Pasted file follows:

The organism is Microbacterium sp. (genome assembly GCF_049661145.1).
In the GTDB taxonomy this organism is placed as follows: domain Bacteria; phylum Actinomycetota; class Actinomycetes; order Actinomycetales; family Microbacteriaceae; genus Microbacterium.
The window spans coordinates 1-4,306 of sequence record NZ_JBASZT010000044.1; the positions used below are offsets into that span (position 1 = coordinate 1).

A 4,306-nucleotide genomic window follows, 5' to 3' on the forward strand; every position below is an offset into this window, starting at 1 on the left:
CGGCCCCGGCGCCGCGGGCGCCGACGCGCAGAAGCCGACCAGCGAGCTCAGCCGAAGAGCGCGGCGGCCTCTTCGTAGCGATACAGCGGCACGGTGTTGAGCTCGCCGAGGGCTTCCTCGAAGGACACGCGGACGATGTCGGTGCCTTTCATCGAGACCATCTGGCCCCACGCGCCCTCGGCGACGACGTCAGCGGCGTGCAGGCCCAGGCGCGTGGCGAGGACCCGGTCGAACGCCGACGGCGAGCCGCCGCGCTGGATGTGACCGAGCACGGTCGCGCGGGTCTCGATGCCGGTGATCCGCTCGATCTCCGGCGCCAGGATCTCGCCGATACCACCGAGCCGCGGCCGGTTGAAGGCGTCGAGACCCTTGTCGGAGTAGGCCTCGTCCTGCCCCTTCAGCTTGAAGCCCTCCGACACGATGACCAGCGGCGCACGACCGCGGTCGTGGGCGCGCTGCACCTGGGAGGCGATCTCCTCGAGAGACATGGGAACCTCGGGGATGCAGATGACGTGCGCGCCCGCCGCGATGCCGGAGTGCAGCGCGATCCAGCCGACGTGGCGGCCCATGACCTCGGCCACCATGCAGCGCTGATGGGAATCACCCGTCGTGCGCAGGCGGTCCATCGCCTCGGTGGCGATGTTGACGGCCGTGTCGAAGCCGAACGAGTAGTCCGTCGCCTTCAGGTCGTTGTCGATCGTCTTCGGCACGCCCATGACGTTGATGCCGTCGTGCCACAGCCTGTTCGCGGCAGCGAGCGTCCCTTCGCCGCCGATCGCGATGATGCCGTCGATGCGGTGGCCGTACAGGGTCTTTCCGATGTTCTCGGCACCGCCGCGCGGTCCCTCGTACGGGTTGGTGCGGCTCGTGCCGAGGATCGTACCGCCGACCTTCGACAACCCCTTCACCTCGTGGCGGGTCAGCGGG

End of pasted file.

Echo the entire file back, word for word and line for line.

The organism is Microbacterium sp. (genome assembly GCF_049661145.1).
In the GTDB taxonomy this organism is placed as follows: domain Bacteria; phylum Actinomycetota; class Actinomycetes; order Actinomycetales; family Microbacteriaceae; genus Microbacterium.
The window spans coordinates 1-4,306 of sequence record NZ_JBASZT010000044.1; the positions used below are offsets into that span (position 1 = coordinate 1).

A 4,306-nucleotide genomic window follows, 5' to 3' on the forward strand; every position below is an offset into this window, starting at 1 on the left:
CGGCCCCGGCGCCGCGGGCGCCGACGCGCAGAAGCCGACCAGCGAGCTCAGCCGAAGAGCGCGGCGGCCTCTTCGTAGCGATACAGCGGCACGGTGTTGAGCTCGCCGAGGGCTTCCTCGAAGGACACGCGGACGATGTCGGTGCCTTTCATCGAGACCATCTGGCCCCACGCGCCCTCGGCGACGACGTCAGCGGCGTGCAGGCCCAGGCGCGTGGCGAGGACCCGGTCGAACGCCGACGGCGAGCCGCCGCGCTGGATGTGACCGAGCACGGTCGCGCGGGTCTCGATGCCGGTGATCCGCTCGATCTCCGGCGCCAGGATCTCGCCGATACCACCGAGCCGCGGCCGGTTGAAGGCGTCGAGACCCTTGTCGGAGTAGGCCTCGTCCTGCCCCTTCAGCTTGAAGCCCTCCGACACGATGACCAGCGGCGCACGACCGCGGTCGTGGGCGCGCTGCACCTGGGAGGCGATCTCCTCGAGAGACATGGGAACCTCGGGGATGCAGATGACGTGCGCGCCCGCCGCGATGCCGGAGTGCAGCGCGATCCAGCCGACGTGGCGGCCCATGACCTCGGCCACCATGCAGCGCTGATGGGAATCACCCGTCGTGCGCAGGCGGTCCATCGCCTCGGTGGCGATGTTGACGGCCGTGTCGAAGCCGAACGAGTAGTCCGTCGCCTTCAGGTCGTTGTCGATCGTCTTCGGCACGCCCATGACGTTGATGCCGTCGTGCCACAGCCTGTTCGCGGCAGCGAGCGTCCCTTCGCCGCCGATCGCGATGATGCCGTCGATGCGGTGGCCGTACAGGGTCTTTCCGATGTTCTCGGCACCGCCGCGCGGTCCCTCGTACGGGTTGGTGCGGCTCGTGCCGAGGATCGTACCGCCGACCTTCGACAACCCCTTCACCTCGTGGCGGGTCAGCGGG